To fellow aviators, perhaps, Elgen M. Long is best known as the man who in 1971 first flew around the world over both the North and South Poles. Additionally, he is admired for his research into the disappearance of aviators Amelia Earhart and Fred Noonan in 1937 somewhere near Howland Island in the Pacific Ocean.
But to Yemenite Jews, he forever will be known as one of the men who helped to transport 1,800 of them to Israel in 1949 “On Eagle’s Wings” — a precursor operation to Operation Magic Carpet which rescued another 48,000 Jews in 1950.
Long recounted on Thursday night, May 31, to a StandWithUs gathering the dramatic events involved in bringing Yemenite Jews to the Jewish State even as Israel still was fighting its War of Independence against the local Arab population and the armies of Jordan, Egypt, Syria, and Iraq.
At the time, Long was serving as a navigator for Alaska Airlines, assigned to flights in the Far East. One day, he was ordered to fly from Tokyo to Hong Kong, and to await further orders. Next, the airplane crew in which he was serving was told to go to Shanghai, and to pick up stateless Jewish refugees, who had been living in the ghetto there. The plane made its way from Shanghai to Bombay to Aden and then to Lydda (Lod), which years later became the Ben-Gurion International Airport.
“The war was still going on when we arrived and they were expecting an attack,” Long told attendees of a StandWithUs dinner for members of its Herzl and Guardians Clubs, consisting of supporters who contribute $5,000 or $2,500 annually to the pro-Israel group that supports Israel causes on college, high school, and middle school campuses.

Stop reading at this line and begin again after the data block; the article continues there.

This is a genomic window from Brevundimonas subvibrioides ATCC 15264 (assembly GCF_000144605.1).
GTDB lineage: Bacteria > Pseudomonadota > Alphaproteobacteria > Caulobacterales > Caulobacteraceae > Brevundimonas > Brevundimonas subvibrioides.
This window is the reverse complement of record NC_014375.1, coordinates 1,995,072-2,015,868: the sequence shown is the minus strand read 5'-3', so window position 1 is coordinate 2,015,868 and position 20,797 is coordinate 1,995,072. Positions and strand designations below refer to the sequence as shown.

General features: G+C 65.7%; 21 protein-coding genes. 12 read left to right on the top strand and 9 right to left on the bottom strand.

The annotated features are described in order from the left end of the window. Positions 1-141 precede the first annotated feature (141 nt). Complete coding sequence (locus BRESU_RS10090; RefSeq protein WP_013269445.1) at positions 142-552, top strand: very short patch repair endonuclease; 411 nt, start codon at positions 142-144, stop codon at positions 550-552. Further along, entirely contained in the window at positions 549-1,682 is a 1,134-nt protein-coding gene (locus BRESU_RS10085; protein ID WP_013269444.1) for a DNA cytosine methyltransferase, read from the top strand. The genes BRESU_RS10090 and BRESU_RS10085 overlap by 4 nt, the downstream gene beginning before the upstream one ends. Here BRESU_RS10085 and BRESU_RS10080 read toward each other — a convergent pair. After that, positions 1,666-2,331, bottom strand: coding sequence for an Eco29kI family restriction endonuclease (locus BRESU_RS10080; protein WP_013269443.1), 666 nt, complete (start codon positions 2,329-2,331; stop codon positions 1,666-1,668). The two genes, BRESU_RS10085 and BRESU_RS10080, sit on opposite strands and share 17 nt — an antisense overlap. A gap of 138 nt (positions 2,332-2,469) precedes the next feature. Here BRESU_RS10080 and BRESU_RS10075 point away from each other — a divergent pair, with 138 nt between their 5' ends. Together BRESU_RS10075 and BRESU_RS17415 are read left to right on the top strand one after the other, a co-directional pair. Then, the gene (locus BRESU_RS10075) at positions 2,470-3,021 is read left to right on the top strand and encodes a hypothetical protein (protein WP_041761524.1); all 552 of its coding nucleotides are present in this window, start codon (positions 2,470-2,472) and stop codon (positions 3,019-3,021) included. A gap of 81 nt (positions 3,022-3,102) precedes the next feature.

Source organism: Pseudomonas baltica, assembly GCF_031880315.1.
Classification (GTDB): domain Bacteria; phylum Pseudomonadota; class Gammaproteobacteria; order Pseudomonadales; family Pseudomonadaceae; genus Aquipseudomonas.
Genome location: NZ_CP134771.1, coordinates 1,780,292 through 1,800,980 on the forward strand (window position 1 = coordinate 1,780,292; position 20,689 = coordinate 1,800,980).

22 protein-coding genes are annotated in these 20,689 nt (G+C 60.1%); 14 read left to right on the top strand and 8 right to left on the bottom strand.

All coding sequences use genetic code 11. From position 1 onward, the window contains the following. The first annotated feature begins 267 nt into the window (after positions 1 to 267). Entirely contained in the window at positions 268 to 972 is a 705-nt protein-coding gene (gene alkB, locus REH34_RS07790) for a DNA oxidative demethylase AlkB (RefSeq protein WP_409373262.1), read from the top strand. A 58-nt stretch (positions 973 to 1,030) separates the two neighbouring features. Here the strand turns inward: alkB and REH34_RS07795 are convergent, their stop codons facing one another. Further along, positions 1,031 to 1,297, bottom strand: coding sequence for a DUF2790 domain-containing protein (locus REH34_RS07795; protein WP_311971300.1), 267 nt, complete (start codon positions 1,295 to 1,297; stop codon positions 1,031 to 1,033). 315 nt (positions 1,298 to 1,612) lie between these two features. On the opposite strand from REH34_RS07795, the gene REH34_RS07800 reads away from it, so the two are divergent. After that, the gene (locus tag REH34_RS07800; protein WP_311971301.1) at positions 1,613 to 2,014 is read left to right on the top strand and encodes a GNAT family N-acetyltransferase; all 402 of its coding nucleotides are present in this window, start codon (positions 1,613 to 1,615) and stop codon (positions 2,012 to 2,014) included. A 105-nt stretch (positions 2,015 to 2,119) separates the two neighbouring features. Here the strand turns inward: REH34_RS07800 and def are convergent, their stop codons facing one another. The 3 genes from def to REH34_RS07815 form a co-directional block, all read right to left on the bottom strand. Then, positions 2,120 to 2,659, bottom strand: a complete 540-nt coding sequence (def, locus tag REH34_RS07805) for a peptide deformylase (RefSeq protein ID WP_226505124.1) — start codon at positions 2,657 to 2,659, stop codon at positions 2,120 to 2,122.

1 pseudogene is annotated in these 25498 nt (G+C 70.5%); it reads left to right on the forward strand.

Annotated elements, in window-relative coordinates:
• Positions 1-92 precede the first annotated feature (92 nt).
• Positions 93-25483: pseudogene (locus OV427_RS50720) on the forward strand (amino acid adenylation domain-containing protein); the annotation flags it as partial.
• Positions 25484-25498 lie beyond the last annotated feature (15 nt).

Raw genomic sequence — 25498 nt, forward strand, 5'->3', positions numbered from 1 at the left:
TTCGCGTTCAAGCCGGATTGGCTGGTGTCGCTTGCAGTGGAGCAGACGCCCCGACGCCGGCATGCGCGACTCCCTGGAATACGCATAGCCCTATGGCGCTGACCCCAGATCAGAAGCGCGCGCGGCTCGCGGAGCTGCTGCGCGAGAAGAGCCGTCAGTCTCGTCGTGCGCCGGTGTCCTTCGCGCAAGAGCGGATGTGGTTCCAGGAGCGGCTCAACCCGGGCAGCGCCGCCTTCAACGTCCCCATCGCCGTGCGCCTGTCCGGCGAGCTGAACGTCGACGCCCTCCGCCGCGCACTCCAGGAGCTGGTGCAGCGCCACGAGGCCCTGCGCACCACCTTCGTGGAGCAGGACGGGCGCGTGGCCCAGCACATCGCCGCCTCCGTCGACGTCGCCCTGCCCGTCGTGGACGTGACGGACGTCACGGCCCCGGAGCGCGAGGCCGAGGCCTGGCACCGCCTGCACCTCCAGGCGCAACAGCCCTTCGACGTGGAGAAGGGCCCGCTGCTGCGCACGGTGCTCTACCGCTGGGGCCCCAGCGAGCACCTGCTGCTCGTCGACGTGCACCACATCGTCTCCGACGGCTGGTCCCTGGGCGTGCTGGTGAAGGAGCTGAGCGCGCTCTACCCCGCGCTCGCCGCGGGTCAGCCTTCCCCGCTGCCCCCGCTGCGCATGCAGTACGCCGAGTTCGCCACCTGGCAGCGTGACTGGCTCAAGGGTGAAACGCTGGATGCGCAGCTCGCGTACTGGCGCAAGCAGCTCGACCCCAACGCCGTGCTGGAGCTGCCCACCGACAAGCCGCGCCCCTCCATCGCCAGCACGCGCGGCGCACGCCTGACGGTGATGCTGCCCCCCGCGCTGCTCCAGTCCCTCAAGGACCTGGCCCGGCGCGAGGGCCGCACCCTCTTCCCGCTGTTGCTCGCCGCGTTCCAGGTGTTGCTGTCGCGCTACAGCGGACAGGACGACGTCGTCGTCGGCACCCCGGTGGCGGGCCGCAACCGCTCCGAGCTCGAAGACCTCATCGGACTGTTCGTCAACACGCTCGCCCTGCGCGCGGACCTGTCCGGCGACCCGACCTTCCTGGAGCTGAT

“The lights were turned off. We were running low on fuel, and our captain spotted the airport and managed to land on the runway,” Long recounted. A vehicle approached, which at first the crew thought was a jeep to guide the plane to a terminal. However, “it was an armored car with machine guns. They didn’t know who we were.” The soldier’s commanding officer boarded the plane, and when he learned that the passengers were Jewish refugees, he told the crew, emotionally, “It is a good thing that you have done.”
Following the flight, the crew went to a hotel, where their captain received a message that they should return to Aden immediately where “someone will meet you.”